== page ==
Role of Grain Size Fluctuations on the Environmental Resistance of Alumina-Zirconia Composite in Comparison with Commercially Available Monolithic Zirconia Femoral Head
Raman microprobe spectroscopy and atomic force microscopy (AFM) were systematically used to characterize the surface of an advanced alumina/zirconia composite (henceforth also referred to as zirconia toughened alumina, ZTA), in comparison with a commercially available femoral head made of monolithic zirconia. Experiments were conducted before and after in vitro exposure in water moist environment up to 100 h. Both materials contained zirconia partly stabilized with yttria. Tetragonal-to-monoclinic phase transformation, which was quantitatively characterized by confocal Raman spectroscopy as a function of grain size, showed significant difference between the investigated samples. Such difference was similarly found with respect to both roughness level and time needed for such topologic changes to occur. Variation of phase fractions and of topologic surface parameters were plotted as a function of in vitro exposure time and compared.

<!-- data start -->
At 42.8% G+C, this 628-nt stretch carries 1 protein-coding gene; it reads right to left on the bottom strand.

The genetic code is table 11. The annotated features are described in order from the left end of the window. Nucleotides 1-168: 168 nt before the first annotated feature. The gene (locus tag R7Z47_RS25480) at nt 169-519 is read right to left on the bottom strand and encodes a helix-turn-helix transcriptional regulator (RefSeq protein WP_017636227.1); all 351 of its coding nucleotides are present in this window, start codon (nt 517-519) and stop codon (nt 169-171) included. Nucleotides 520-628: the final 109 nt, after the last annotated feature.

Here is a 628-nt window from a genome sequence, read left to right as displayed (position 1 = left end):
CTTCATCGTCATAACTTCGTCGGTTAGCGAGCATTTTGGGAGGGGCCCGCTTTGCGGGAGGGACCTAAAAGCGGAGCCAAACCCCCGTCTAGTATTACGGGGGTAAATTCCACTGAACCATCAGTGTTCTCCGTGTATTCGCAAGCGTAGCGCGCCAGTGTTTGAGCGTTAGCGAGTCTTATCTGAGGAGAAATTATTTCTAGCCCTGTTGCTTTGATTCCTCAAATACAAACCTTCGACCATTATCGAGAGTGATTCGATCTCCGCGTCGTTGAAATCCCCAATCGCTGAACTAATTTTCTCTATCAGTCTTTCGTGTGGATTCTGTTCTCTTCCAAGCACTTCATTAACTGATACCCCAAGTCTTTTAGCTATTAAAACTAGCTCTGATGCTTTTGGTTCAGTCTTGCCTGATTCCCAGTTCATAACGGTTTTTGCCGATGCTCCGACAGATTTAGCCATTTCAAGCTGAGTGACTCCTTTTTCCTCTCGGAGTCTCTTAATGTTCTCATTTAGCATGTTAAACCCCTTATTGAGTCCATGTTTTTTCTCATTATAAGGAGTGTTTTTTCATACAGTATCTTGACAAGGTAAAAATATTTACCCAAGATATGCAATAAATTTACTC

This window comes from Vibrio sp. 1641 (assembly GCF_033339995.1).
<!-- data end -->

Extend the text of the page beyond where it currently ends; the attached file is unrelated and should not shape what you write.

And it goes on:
Pietro VINCENZINI, John A. JANSEN, Kazuhiko ISHIHARA and Thomas J. WEBSTER
N. Sugano and G. Pezzotti, "Role of Grain Size Fluctuations on the Environmental Resistance of Alumina-Zirconia Composite in Comparison with Commercially Available Monolithic Zirconia Femoral Head", Advances in Science and Technology, Vol. 76, pp. 235-239, 2010